In a blog published in May 2021, the Care Quality Commission provided an update on what it is doing to transform the way it regulates services for people with learning disabilities and autism.
Looking at all services, from hospitals to care homes and supported living, the CQC aims to improve the way it registers, monitors and inspects services to ensure that the care people receive is good.
As the lead for transformation, Debbie Ivanova, Deputy Chief Inspector of adult social care, explained that the CQC will focus on three key areas to make it happen. Most importantly, focusing on how these services make a difference in people lives.
Three key areas for the transformation of care for people with learning disabilities and autism:
- Making sure they only register the right services
- Making sure they support services to improve and take the right action where they don’t
- Making sure they influence the improvement of pathways and wider healthcare of people with a learning disability and autistic people
What has the CQC done so far in the way it regulates it regulates services for people with learning disabilities and autism?
- Completed three pilot inspections using its new methodology
- Visited services at telling touch points in people’s daily life, such as their time to eat, or go to bed, or when a staff handover is taking place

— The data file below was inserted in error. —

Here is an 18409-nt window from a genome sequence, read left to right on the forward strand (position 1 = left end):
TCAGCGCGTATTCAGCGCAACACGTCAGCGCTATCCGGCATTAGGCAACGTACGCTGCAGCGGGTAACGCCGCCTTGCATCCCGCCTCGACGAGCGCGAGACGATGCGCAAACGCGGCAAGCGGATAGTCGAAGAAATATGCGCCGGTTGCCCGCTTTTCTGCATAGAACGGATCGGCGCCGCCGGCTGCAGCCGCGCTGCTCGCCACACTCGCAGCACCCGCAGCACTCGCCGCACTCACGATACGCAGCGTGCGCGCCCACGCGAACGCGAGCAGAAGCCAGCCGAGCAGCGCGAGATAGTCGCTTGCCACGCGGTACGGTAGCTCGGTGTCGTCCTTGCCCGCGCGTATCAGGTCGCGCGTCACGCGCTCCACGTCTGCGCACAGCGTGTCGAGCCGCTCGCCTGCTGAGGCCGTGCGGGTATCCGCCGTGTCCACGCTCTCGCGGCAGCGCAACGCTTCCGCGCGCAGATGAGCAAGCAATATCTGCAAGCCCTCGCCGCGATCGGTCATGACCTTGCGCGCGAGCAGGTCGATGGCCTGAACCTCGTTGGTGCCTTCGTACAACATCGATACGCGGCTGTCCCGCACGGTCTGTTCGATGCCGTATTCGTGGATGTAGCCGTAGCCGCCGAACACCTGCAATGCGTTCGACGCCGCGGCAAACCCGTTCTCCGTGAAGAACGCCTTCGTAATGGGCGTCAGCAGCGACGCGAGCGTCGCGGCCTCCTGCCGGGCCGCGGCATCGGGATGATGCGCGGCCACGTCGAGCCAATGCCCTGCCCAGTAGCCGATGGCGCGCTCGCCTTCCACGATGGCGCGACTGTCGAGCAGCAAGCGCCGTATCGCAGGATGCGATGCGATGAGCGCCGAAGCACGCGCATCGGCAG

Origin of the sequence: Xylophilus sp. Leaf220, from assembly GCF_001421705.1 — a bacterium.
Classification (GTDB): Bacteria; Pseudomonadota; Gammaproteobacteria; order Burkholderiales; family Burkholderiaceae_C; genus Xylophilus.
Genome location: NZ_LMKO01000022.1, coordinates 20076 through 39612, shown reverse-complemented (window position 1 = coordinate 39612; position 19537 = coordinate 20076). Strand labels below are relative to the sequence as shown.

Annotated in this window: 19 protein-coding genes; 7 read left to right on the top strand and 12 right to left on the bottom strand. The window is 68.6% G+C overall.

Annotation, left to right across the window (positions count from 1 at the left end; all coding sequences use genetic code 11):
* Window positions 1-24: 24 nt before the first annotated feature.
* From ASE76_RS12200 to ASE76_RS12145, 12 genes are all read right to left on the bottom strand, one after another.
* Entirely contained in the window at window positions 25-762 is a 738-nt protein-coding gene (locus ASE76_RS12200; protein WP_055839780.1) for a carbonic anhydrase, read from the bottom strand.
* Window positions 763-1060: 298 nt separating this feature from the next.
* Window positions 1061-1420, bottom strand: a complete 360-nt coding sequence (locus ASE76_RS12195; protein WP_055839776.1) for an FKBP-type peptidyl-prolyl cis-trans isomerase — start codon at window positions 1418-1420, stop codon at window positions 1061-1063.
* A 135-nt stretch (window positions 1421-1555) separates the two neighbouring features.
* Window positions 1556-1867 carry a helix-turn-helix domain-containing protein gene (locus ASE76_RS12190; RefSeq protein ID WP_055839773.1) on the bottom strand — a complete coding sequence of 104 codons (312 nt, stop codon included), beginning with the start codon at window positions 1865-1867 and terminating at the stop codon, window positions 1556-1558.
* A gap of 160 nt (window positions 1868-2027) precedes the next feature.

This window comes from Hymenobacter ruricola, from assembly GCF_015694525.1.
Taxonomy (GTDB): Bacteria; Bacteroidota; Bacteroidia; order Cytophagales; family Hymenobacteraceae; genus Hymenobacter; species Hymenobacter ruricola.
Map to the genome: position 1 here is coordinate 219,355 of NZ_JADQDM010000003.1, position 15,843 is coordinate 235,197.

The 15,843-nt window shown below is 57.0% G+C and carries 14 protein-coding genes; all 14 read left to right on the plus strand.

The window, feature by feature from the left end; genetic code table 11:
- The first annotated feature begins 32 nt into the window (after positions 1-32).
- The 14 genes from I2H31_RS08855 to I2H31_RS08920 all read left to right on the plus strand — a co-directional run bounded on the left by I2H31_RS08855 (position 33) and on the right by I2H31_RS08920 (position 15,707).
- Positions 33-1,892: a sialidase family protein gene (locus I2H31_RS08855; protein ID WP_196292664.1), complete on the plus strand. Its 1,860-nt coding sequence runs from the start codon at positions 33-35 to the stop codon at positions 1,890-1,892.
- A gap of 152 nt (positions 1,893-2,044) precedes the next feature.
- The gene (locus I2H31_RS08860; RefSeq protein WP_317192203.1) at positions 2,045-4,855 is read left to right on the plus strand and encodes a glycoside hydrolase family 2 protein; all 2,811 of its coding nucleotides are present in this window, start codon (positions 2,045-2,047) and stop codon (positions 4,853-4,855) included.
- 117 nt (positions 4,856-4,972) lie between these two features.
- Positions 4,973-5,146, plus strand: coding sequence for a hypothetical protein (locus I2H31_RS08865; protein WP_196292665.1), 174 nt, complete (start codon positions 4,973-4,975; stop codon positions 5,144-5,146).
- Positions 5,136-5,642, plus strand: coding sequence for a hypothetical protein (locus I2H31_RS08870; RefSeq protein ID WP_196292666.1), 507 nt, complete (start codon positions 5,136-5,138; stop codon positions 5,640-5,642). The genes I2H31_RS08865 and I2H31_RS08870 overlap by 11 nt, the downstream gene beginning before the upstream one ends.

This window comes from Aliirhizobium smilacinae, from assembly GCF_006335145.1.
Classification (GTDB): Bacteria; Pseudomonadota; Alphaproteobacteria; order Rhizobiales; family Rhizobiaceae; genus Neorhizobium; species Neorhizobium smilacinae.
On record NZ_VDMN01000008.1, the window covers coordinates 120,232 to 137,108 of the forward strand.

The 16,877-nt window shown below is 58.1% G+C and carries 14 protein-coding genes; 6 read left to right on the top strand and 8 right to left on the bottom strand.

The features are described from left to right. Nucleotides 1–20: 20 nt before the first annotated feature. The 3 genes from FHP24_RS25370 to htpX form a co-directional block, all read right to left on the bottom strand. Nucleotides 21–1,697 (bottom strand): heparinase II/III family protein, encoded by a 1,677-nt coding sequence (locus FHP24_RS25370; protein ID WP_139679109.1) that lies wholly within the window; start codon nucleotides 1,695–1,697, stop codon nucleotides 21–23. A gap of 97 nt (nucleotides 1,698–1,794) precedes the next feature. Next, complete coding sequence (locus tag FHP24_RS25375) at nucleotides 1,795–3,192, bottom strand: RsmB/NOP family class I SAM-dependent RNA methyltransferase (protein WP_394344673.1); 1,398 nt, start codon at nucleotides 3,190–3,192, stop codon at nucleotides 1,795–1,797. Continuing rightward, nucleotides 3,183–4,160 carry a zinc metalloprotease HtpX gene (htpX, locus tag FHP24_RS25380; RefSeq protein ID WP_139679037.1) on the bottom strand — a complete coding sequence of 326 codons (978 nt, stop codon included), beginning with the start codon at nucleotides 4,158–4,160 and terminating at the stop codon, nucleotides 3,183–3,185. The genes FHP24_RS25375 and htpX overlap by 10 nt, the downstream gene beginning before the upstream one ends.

- Spending more time speaking to people who use services and their families
- Using more specialist Experts by Experience who are helping the CQC to better understand the culture of a service
- Introduced the use of the Quality of Life Tool on inspections – a tool that looks at how well people’s care plans are delivered in practice.
The CQC state that its purpose is about more than just inspections – and it will continually monitor and gather information, especially from people, families and advocates. So that it can act earlier if changes are needed.
It will also use evidence from the LeDeR reports and the data about Annual Health Checks to improve the questions asked on all inspection and engagement activity.
What we are doing to support services that care for those with autism
In 2018, Autism Together began working in partnership with Unique IQ, developing our current IQ:careplanner software to create a customised programme called SIP.
Autism Together say: “The development team are always very helpful and work with us to ensure our requirements are met, with a willingness to develop the system to meet our needs. When we urgently need something sorting, it always gets done.”
One of the main goals for Autism Together was to link client diaries, staff rotas, staff absences (including annual leave, sickness and unauthorised leave) and staff overtime into one place. Thanks to Unique IQ’s development of IQ:careplanner, the new system brought all of this information together. The team at Autism Together now spend considerably less time on duplicating data, manual processes and correcting errors.